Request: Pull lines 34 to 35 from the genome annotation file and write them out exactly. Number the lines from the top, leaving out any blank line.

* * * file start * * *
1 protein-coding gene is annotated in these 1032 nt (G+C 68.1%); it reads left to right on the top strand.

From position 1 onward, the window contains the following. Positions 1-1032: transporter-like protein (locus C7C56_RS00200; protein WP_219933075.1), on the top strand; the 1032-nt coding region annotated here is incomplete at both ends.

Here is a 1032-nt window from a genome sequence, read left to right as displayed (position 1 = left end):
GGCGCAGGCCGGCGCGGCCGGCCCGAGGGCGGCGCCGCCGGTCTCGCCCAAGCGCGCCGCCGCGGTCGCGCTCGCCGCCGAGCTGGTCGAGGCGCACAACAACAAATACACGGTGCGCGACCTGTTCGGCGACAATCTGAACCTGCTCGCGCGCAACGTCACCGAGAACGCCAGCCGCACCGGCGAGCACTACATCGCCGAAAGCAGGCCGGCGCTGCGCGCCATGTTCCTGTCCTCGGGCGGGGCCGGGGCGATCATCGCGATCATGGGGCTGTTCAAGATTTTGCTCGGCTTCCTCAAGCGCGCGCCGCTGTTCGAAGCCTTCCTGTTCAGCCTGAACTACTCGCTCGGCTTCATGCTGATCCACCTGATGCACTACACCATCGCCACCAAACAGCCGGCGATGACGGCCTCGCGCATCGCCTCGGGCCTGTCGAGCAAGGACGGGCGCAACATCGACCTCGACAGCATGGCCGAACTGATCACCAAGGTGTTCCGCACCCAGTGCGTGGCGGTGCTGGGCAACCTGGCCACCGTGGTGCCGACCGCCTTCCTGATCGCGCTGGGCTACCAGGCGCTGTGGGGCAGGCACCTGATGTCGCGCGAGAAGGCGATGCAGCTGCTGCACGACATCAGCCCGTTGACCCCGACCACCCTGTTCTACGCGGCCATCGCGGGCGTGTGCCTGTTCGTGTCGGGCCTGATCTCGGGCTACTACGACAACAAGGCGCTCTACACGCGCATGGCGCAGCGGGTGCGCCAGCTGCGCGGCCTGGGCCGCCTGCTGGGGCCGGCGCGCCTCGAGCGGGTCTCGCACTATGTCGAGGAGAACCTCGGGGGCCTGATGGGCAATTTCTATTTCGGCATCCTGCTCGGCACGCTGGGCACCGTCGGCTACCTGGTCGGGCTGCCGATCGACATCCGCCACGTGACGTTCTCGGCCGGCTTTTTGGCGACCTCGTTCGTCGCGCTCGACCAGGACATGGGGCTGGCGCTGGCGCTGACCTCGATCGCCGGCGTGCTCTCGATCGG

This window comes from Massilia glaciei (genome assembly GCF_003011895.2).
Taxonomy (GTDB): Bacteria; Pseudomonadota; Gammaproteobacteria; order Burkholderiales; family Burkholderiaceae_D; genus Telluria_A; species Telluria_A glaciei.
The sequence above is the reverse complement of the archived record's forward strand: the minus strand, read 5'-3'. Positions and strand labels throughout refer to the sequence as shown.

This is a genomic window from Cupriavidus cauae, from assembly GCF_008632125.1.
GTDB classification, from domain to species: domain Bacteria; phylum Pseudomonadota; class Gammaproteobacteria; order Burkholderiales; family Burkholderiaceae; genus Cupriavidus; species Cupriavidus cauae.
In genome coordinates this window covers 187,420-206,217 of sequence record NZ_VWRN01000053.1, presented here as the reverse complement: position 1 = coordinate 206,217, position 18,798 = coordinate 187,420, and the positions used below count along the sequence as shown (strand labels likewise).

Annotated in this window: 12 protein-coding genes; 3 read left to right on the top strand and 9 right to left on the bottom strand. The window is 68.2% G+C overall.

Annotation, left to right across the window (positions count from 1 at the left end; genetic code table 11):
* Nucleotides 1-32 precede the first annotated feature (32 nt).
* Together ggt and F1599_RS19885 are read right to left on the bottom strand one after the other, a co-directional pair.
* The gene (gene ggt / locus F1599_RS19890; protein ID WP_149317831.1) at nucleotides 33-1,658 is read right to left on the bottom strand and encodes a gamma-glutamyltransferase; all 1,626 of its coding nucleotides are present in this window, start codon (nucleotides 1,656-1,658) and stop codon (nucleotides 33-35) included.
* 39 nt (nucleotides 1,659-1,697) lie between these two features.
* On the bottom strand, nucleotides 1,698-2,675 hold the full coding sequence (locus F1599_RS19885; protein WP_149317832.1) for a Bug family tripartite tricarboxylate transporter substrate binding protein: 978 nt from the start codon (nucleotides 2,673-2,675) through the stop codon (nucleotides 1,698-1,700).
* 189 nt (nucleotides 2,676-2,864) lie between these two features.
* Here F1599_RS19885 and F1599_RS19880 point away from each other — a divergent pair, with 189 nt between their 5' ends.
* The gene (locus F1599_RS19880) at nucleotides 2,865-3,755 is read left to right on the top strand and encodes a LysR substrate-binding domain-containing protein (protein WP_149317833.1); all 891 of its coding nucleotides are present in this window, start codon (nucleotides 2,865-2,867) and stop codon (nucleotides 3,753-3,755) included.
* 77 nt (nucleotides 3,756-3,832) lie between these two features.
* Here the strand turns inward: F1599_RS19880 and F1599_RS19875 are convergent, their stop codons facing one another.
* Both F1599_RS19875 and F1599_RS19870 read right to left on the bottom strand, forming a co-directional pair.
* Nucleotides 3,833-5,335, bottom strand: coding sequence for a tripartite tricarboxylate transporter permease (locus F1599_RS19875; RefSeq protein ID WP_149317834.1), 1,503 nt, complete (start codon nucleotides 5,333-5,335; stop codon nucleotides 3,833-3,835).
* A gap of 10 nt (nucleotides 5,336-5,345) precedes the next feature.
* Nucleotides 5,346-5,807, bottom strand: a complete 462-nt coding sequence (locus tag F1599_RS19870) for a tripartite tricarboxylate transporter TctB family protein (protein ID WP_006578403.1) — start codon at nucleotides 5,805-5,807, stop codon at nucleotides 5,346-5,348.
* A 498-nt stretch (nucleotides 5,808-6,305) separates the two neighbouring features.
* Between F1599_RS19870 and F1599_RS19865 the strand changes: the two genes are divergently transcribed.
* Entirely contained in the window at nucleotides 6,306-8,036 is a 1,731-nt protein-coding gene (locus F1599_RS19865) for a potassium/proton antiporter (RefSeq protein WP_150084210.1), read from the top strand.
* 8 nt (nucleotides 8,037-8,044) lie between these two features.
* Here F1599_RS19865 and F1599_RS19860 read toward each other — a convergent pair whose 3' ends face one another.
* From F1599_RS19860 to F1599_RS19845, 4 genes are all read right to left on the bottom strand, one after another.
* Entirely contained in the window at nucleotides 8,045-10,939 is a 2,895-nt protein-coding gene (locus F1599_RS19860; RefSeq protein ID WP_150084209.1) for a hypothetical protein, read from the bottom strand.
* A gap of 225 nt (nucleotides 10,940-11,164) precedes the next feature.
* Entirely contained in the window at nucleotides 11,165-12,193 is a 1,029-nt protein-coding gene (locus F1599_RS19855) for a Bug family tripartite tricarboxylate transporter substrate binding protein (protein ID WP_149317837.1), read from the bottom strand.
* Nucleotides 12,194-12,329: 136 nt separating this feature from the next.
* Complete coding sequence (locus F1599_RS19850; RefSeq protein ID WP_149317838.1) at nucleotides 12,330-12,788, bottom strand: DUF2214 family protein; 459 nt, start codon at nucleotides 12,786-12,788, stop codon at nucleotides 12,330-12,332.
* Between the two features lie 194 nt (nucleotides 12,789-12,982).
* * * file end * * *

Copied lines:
* A gap of 225 nt (nucleotides 10,940-11,164) precedes the next feature.
* Entirely contained in the window at nucleotides 11,165-12,193 is a 1,029-nt protein-coding gene (locus F1599_RS19855) for a Bug family tripartite tricarboxylate transporter substrate binding protein (protein ID WP_149317837.1), read from the bottom strand.